Overall the picture is much more appealing.


[This message has been edited by LoFi (edited 09-26-2001).]


[This message has been edited by LoFi (edited 09-26-2001).]
 

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I have a Belkin UPS, with monitoring software, on my PC. (I'm thinking about putting something on my projector.) The "cleaned up" voltage isn't so clean... When the voltage drops below some threshold (maybe around 112 V), the UPS compensates by sending this big spike, up to like 125. In general, my voltage fluctuates around 115V. But if it drops too low, my PC will see this spike up to 125... It's not clear to me that this is good...


1 possibility is an on-line UPS, one that is constantly generating the power signal, so I imagine it should be pretty clean. But I'd want one that was physically small...


Mike



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mflaster:


A large spike is not good, but, increasing to 125 vac is not harmful. A "spike" is usually considered to be a fast transient well in excess of 125 vac.


I was only thinking UPS because a power failure would shut the projector down with out a cool down cycle. I'm honestly not sure how damaging that would be during the one time that it might happen. I would only use it to have time to shut down, you would not want to run on UPS.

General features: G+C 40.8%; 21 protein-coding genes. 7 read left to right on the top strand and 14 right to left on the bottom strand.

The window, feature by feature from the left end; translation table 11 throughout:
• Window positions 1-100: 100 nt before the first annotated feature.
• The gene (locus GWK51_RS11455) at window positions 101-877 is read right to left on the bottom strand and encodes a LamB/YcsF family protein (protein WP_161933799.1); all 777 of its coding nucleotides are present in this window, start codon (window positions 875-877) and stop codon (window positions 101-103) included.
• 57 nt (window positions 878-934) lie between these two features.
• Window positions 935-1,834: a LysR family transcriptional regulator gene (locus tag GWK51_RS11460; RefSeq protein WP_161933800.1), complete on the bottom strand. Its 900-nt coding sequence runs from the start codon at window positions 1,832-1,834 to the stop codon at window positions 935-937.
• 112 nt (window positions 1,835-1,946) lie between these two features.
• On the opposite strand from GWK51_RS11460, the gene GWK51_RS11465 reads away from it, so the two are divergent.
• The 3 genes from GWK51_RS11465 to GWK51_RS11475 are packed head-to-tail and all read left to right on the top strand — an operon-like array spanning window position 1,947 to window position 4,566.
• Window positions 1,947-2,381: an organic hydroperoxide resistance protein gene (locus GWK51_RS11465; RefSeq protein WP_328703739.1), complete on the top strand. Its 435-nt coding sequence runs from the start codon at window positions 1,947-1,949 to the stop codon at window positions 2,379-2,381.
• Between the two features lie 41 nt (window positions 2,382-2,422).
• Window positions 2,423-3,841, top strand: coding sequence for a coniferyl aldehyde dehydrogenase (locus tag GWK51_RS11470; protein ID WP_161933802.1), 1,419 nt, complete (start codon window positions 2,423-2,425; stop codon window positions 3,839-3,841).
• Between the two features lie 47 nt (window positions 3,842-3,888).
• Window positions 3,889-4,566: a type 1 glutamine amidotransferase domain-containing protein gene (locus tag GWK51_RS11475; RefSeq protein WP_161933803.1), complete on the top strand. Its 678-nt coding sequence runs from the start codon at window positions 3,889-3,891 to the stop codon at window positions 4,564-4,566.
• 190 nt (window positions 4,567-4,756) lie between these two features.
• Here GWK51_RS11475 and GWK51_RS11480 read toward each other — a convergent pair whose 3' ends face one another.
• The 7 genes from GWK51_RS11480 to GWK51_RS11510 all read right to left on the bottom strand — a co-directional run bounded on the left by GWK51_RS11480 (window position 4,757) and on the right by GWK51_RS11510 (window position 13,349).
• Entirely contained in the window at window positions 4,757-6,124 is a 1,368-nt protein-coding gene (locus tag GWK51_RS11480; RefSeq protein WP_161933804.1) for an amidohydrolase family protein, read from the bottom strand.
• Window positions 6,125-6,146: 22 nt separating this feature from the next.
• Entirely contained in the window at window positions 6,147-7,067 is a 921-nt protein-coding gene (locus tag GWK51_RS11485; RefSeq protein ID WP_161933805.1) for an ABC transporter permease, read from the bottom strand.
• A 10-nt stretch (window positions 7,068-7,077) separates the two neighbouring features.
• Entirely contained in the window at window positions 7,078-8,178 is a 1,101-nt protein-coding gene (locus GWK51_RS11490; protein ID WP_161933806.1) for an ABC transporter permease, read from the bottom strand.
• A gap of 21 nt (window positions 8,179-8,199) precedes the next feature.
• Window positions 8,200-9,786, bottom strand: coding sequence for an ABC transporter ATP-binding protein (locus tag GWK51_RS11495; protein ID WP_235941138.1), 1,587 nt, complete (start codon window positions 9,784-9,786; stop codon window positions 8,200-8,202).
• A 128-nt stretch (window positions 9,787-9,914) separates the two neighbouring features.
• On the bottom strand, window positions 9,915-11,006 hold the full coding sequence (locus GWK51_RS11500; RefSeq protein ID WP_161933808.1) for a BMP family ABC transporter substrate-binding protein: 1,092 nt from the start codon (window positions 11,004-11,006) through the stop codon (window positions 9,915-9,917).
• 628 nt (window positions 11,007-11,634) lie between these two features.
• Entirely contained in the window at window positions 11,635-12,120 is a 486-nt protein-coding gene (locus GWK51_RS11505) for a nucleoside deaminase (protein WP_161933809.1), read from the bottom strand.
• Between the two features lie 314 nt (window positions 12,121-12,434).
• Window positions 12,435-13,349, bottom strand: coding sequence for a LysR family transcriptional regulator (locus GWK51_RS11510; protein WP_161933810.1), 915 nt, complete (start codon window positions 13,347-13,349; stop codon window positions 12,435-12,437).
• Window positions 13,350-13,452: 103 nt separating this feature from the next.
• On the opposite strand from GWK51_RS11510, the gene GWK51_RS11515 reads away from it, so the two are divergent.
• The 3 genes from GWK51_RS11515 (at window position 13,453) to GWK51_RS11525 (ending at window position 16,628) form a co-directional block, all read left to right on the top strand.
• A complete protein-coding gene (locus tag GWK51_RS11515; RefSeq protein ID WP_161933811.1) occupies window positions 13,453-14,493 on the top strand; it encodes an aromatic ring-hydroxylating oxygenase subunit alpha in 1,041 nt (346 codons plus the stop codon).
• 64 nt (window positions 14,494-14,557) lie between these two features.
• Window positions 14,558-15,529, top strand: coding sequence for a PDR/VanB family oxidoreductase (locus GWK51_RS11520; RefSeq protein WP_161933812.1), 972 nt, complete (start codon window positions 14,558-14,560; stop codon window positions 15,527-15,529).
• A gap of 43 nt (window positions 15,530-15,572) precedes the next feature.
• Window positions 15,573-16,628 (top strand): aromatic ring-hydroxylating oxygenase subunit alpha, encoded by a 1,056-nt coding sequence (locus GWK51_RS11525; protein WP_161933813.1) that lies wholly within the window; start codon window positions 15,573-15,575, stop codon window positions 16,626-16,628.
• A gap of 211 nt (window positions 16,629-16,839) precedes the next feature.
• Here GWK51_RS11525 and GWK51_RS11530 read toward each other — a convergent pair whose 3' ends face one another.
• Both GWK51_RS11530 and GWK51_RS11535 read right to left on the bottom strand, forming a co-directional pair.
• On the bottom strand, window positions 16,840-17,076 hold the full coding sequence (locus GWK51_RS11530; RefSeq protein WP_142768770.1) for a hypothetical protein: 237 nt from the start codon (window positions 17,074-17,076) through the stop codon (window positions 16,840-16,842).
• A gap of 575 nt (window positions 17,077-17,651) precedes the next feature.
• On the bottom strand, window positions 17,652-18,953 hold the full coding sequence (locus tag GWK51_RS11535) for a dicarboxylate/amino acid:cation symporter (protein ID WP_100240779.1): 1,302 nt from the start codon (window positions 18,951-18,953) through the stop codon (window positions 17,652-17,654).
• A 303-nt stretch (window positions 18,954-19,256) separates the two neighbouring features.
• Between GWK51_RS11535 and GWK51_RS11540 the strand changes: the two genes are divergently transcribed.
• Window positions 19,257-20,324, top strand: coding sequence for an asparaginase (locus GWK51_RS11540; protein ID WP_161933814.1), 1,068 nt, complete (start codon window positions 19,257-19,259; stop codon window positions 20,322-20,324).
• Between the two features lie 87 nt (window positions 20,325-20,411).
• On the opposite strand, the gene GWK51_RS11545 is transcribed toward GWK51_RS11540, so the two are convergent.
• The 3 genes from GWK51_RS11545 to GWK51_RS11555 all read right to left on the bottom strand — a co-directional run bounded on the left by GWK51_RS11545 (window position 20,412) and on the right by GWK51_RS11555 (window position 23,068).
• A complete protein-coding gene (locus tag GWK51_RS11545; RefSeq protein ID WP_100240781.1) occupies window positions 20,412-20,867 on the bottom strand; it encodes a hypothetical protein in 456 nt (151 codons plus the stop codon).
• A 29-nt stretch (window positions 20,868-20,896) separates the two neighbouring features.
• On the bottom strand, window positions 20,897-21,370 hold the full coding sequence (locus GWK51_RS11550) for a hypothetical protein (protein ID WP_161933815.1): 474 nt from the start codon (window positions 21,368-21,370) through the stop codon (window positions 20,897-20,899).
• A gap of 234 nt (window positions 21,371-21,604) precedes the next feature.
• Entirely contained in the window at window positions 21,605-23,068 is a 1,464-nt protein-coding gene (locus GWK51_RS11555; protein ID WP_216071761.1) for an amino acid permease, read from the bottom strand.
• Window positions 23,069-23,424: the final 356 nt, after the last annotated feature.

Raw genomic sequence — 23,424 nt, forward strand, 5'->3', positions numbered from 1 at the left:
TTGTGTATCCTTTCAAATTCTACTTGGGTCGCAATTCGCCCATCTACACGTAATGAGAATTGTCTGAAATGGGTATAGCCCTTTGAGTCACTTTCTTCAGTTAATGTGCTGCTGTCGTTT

In realty, a UPS would not make a good conditioner at all. I shouldn't confuse the two issues. While there is overlap in functionality in that they will both down/up regulate (buck/boost), a UPS does not filter well and a conditioner provides no back up.


LoFi:


Which one are you using?


-Ted-


While this post contains some scientific fact, it also expresses the opinion of the author. People are urged to use this information as a general guide, but to also demo equipment in their specific situation before making final purchasing decisions.
 

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Quote:
Originally posted by tlum:
LoFi:


Which one are you using?


-Ted-
I'm using one (and three others for my dvd player, surround sound system and subwoofer) made by my friends. They operate a wholesale business of electrical and mechanical hardware and accessories but do these things as a hobby.


I'll check with them about the spec of the conditioner and get back to you asap.


Regards



[This message has been edited by LoFi (edited 09-27-2001).]
 

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I use a Blue Circle BC-84 with my Proxima DX3, and I also tried it on a G11. There was a slight, but noticable improvement in brightness, contrast, and colour saturation.


A Harmonic Tech Pro-11AC power cord also yields similar improvements on my DX3 and G11. As my DX3 uses a small "Figure-8" power connector, I attached the approprieate end on my HT Pro-11AC.